In short this was a project management headache. For the business systems a fundamentally agile approach was in use because of the quick release cycles, and for the desktop products a more PRINCE2 approach involving requirement specs, action and decision logs and so on (because of the long gestation period for releases). Consequently project management was fragmented and it was very difficult to understand progress and to track everything that was going on. There was a lot of different documentation in different places.
At the suggestion of the dedicated PM (who spent a lot of time looking at instilling more discipline to the PM processes) we implemented across the whole team an online PM system called AtTask, which is a comprehensive suite of PM tools that cater from the inception of project ideas right through to project closure. So multiple releases of the same product were tracked simultaneously, from generating the ideas to release. The system was best suited to the agile approach but was easily adapted to incorporate things like action and decision logs, risk assessment and other documentation needed to strengthen documentation. Across all projects documentation and approach was standardised.
Most importantly the system gave us control of progress. A project plan expresses what is wanted but with the number of projects on the go and developers working on lots of projects simultaneously it was difficult to track progress. This system required the developers to input hours spent on a task within a project and to express how much progress they had made that day on that task - not the same thing! All of this information was rolled up automatically and we could see at a glance how any project was doing and receive alarms if progress was not good. At the end of a project we also had an excellent set of information of what time was spent on that release and where within it the effort had been expended - helped in planning future releases.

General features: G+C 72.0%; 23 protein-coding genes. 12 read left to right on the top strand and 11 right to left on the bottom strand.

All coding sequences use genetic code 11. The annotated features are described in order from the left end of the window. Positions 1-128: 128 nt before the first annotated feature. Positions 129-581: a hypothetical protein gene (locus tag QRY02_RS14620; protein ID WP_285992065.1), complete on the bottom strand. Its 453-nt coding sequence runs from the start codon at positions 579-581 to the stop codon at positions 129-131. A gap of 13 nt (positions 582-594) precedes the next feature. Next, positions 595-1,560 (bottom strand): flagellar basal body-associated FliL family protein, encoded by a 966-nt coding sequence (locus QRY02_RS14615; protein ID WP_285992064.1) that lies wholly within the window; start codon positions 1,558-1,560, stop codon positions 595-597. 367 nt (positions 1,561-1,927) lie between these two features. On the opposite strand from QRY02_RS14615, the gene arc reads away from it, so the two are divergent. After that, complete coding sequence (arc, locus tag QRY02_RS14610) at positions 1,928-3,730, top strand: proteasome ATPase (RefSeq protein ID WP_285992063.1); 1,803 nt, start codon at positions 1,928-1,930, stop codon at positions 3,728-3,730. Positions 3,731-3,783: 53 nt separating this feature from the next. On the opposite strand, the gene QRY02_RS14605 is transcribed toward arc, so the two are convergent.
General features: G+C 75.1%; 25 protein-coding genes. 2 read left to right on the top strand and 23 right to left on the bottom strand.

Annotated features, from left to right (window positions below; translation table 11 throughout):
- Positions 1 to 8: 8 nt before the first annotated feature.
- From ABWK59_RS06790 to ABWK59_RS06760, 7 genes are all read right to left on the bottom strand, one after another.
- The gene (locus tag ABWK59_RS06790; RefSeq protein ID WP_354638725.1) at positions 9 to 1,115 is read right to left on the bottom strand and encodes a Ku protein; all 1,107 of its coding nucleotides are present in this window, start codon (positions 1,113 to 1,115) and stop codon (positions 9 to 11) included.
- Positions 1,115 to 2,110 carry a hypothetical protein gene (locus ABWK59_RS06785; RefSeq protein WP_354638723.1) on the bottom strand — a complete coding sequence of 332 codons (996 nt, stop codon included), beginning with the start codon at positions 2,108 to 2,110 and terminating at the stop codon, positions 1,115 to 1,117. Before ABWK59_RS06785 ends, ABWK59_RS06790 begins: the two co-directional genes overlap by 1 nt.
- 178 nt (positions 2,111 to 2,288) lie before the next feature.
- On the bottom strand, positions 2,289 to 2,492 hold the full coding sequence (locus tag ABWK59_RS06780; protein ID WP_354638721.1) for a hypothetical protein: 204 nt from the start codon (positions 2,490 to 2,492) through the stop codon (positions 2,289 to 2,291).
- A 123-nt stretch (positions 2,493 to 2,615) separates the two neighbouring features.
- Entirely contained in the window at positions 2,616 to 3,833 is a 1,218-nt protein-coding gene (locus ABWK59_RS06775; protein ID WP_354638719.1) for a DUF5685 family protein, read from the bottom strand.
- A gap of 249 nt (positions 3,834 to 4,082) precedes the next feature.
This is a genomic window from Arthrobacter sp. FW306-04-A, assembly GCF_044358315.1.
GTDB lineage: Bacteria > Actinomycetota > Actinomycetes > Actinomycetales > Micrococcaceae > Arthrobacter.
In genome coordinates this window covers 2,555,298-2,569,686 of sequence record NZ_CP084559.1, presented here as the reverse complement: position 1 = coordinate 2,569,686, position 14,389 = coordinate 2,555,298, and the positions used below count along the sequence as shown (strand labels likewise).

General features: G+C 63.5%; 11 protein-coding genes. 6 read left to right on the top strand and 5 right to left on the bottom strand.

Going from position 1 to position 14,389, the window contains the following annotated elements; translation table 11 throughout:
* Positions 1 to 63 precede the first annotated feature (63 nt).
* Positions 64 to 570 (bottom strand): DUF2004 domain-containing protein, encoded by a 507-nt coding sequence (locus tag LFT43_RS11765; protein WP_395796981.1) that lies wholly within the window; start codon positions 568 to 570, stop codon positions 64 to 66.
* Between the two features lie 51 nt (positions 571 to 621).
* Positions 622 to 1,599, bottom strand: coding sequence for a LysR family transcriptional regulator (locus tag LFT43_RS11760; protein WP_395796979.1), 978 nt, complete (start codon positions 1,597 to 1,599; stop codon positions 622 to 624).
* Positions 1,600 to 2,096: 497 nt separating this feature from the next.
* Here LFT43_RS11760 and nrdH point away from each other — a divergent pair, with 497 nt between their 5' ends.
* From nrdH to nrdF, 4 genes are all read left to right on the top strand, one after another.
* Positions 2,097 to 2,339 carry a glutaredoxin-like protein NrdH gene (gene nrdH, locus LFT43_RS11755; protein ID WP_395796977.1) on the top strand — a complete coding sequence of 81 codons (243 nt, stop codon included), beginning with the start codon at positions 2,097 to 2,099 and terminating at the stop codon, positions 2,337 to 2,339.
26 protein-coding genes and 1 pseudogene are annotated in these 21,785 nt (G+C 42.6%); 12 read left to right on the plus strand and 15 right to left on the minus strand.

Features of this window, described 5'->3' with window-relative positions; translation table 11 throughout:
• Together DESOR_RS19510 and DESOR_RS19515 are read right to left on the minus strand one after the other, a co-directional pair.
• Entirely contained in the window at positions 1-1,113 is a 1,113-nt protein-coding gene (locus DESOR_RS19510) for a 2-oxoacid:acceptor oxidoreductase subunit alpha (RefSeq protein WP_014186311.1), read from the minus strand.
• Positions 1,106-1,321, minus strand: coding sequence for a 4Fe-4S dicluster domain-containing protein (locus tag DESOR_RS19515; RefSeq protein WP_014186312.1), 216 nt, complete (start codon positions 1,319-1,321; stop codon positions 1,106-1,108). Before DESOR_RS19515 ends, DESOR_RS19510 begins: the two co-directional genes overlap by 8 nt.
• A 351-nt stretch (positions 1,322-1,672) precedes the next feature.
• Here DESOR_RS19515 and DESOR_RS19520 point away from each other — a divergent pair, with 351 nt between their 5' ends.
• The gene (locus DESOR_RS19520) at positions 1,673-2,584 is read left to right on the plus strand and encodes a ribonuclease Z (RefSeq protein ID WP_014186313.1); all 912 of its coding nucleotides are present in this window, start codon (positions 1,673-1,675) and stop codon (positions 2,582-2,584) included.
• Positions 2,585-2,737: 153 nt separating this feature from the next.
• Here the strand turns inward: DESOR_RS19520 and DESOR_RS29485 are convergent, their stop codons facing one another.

In summary the increases in productivity and knowledge were exceptional and management were given all they needed to effectively manage this complex environment.
So two very different approaches to project management. Hopefully they illustrate the need to adapt, to respond to different environments and not to try and fit a methodology as a size that fits all. I believe in delivering results and I will use the tools and methods needed to achieve success. That is what matters.
Until next time ...
During Andrew's extensive business career he has worked in a wide cross section of companies, specialising in the creation of contact centres and business systems, software development, telecommunications and project management. Andrew's key skills are:
Business planning and strategy
Matching technology to business needs
Software development and implementation
Designing and implementing business systems
His work has included sourcing and implementing a new integrated telecoms system for National Energy Services, designing and project managing a new IT and telephony structure for the Greyhound Racing Association, and directing technology development for Wembley plc.